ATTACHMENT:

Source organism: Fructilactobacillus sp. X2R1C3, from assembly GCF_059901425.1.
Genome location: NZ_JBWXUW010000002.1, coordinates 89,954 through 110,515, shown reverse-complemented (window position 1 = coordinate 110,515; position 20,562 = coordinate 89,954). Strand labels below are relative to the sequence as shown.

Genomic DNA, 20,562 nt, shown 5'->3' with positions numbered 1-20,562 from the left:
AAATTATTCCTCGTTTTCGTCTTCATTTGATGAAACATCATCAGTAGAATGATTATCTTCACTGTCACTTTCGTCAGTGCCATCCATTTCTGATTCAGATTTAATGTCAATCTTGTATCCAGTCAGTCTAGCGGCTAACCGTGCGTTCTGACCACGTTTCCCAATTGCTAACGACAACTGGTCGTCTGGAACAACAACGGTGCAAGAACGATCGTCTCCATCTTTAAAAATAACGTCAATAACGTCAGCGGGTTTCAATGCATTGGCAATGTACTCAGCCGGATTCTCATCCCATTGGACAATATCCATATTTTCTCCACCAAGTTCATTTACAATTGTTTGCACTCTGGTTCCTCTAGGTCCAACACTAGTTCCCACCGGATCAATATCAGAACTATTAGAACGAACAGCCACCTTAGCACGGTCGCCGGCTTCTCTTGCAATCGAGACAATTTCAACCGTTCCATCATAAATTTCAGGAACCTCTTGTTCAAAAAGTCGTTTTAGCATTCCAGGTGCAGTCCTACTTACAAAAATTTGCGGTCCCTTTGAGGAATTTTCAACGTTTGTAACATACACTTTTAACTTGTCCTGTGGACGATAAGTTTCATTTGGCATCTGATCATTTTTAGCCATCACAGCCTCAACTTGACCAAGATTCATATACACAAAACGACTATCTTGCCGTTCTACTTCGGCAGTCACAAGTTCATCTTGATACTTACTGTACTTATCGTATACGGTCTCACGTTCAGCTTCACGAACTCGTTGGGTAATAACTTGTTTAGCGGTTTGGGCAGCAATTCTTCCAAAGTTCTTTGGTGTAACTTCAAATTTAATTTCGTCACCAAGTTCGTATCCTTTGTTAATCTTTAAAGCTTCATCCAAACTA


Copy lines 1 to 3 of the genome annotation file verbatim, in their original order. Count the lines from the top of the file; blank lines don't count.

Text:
Source organism: Fructilactobacillus sp. X2R1C3, from assembly GCF_059901425.1.
Genome location: NZ_JBWXUW010000002.1, coordinates 89,954 through 110,515, shown reverse-complemented (window position 1 = coordinate 110,515; position 20,562 = coordinate 89,954). Strand labels below are relative to the sequence as shown.

Genomic DNA, 20,562 nt, shown 5'->3' with positions numbered 1-20,562 from the left: